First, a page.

Finding My Place as an Anti-Occupation Reform Jew

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This past week at the URJ Biennial, I was blessed to celebrate social justice and my Jewish values, traditions, and songs with 6,000 Jews from across the world. As President Trump unilaterally announced the move of the American embassy to Jerusalem, I was so glad to be with the two Jewish movements closest to my heart: the Reform Movement and IfNotNow.

I grew up in the Reform Movement. I was deeply involved in at my temple, found my home away from home spending summers at URJ Camp Newman, and formed deep and lasting friendships in NFTY. I spent a semester in Israel on NFTY EIE, and found my voice as a songleader at URJ Kutz Camp.

Through all these experiences, from all these communities, I learned to laugh, love, sing, and learn.  But most importantly, I was taught that Tikkun Olam, or fixing the world, was a responsibility of the Jewish people. My Jewish life encouraged me to call out injustices and work to make our world a better place. Through liturgy, songs, programs at camps, youth group events, and sermons at temple, I was called into action, often with a line from the history of our people:

If I am not for myself, who will be for me? But if I am only for myself, what am I? If not now, when?

With the words of Hillel ringing in my ears, I went to Washington DC with my confirmation class to lobby for gun violence protection laws, marched in the gay pride parade in San Francisco with my camp, volunteered with food banks and community gardens, and raised money for AIDS research. My Jewish upbringing pushed me to always speak and act in the pursuit of justice. Well, almost always…

A key part of my Jewish education was learning about Israel.  l was taught that Israel was the ancient homeland of the Jewish people, that it had always belonged to the Jewish people, that it was ours for the taking.  That Israel was the little guy, protected from its senselessly destructive and hateful neighbors by the world’s most ethical army.

What I did not learn was that the land of was not empty for the taking when Israel’s founders arrived on its shores. It was never mentioned that the creation of our Jewish state came at the brutal expense of the Palestinian people, the people who were living there, had roots there, had tended to olive groves there for hundreds of years. I had no idea that our “War for Independence” is called by others the Nakba, the Arabic word for “catastrophe”. I thought Palestinians simply chose to abandon their homes in 1948, and had no idea they were forced out to become refugees.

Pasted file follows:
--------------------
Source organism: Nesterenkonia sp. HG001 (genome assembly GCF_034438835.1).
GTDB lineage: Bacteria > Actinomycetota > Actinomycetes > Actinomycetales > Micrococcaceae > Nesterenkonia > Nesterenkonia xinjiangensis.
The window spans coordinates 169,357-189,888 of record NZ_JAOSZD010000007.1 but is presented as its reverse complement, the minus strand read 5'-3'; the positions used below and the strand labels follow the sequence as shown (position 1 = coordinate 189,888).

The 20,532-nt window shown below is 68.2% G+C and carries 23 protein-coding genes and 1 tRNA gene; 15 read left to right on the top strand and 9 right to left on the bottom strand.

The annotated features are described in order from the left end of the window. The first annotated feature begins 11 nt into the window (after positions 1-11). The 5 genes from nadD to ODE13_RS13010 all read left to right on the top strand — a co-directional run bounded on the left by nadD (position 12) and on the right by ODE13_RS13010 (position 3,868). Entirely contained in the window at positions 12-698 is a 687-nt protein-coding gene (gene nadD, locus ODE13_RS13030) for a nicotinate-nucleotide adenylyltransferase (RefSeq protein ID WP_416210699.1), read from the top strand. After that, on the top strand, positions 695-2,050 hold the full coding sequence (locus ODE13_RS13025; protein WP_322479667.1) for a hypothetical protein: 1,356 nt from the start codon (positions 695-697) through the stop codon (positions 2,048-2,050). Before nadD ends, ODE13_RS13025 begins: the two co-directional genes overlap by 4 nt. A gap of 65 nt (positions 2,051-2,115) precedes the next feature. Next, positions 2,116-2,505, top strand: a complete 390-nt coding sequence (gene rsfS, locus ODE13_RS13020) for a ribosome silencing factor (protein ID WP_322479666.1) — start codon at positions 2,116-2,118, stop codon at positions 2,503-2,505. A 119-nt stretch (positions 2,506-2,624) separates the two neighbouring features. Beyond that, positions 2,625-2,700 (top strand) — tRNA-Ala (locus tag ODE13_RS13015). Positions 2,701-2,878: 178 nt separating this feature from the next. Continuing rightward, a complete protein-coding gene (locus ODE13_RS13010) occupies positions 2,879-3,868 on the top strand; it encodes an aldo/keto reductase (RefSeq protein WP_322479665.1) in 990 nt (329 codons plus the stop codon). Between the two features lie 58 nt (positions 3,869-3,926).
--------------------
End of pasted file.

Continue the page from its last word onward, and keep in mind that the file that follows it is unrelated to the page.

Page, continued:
Most of all, it was hidden from me that the biggest impact of the 1967 War was not the “reunification” of Jerusalem, but the beginning of the oppressive military occupation of the West Bank, East Jerusalem, and Gaza, an occupation that just reached its 50th anniversary.

I was constantly told that Palestinians only want violence, that there was no choice but to respond with force, that every air strike was defensive. I heard that they were too stubborn to follow in the footsteps of Gandhi and King, a cruel joke given the intense repression of non-violent protests in Palestine that makes widespread civil disobedience nearly impossible.

It was this past winter, immediately after I went on Birthright, that I went to Palestine for the first time and saw the occupation with my own eyes. The feelings of betrayal and hurt and shock came crashing over me like waves that did not stop, and still have not stopped as I continue to learn the truth about the conflict.

Although my Reform community shielded the reality of the occupation from me in my childhood, that is beginning to change. During his D’var Torah on Shabbat morning, Rabbi Rick Jacobs, president of the URJ, said unequivocally that “The Occupation is real.” As the Reform movement reckons with what that means in terms of its support of Israel, I am glad that this is a space where I can continue to fight for freedom and dignity for all. I am proud to be with IfNotNow standing up, raising our voice, and demanding that our Jewish institutions stop supporting the Occupation.

At the IfNotNow biennial exhibit booth, I had the opportunity to talk to hundreds of my colleagues and mentors about how the Reform movement’s values need to carry into our conversations and actions around the Occupation. It was an incredible experience to be part of both of these communities as a proud anti-occupation Reform Jew. I am so excited to finally see our movements side by side, coming together to fight for our Jewish values of Healing the World.

Netanya Perluss  is a junior at Wellesley College studying Anthropology and Middle Eastern Studies and is a leader in IfNotNow Boston. Originally from Los Angeles, Netanya is member of Leo Baeck Temple and grew up actively participating in youth programming of the Union for Reform Judaism.